Now what?

That's the big question facing Cineplex Inc. after the demise of its sale to Cineworld Plc and the great unknown of how quickly movie-goers will return to theatres once they re-open after COVID-19-enforced closures.

Analysts have been taking a closer look at what the future holds for Canada's largest theatre operator after Cineplex shares plummeted almost 19 per cent on Tuesday. That dip was powered by a $178-million first-quarter loss the company reported late Monday, a pact with lenders that would require the company to raise $250 million in order to secure extended covenant relief, and a boilerplate warning about its ability to continue as a going concern.

Here's some of what Bay Street experts are telling their clients about Cineplex's outlook.

National Bank Financial analyst Adam Shine upgraded the stock to Sector Perform from Underperform and nudged up his price target by one dollar to $9.00 per share.

His thesis is built in part on the possibility of asset sales. In his report, Shine pointed to Cineplex Digital Media, Player One Amusement Group (P1AG) and the company's headquarters as potential divestment options, with the latter being the "most palatable and easiest sale," according to Shine. He also said Cineplex could try to monetize its Scene loyalty program.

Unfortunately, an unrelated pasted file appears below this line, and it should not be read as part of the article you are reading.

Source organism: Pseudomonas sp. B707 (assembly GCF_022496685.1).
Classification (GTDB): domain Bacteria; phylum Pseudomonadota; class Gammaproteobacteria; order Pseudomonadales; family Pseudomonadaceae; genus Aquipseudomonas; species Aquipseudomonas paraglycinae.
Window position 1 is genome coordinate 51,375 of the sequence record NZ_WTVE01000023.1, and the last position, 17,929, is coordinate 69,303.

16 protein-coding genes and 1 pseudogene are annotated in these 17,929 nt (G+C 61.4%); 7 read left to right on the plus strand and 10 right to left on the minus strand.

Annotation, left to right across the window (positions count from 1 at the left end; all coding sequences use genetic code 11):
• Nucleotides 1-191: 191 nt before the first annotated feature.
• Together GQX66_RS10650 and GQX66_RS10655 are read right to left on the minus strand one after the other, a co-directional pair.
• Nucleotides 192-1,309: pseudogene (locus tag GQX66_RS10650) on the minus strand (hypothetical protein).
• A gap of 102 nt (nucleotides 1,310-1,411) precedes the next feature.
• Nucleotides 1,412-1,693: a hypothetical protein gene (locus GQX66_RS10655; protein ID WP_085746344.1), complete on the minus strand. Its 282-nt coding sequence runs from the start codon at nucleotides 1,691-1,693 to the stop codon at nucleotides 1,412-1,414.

Scotiabank Global Banking and Markets analyst Jeff Fan maintained a Sector Outperform rating on Cineplex, but shaved his price target by a couple of dollars to $13 per share. That's based on the possibility of Cineplex diluting shareholders to satisfy the financing requirement if it wants to maintain some breathing room with its banks.

"We maintain our view that the covenant relief and the additional financing provide sufficient cushion for Cineplex to ride through the pandemic," Fan wrote. "However, after our examination of the credit amendment agreement filed on June 30, we believe the $250 million of additional financing requirement (before August 31) has created an equity overhang."

RBC Dominion Securities analyst Drew McReynolds held his Sector Perform (with speculative risk) rating on Cineplex, while cutting his price target to $11 per share from $13, based on weak box office expectations.

"The two biggest known unknowns around theatrical exhibition are the extent to which the re-opening goes smoothly given a resurgence of COVID-19 cases in the U.S., and the extent to which patrons feel comfortable going to out-of-home leisure and entertainment venues given this backdrop," McReynolds wrote.

Of seven analysts tracked by Bloomberg, two have a Buy (or equivalent) rating on Cineplex while the other five have a Hold. The average price target is $11.50 per share, representing almost-43-per-cent upside compared to Tuesday's closing price of $8.05.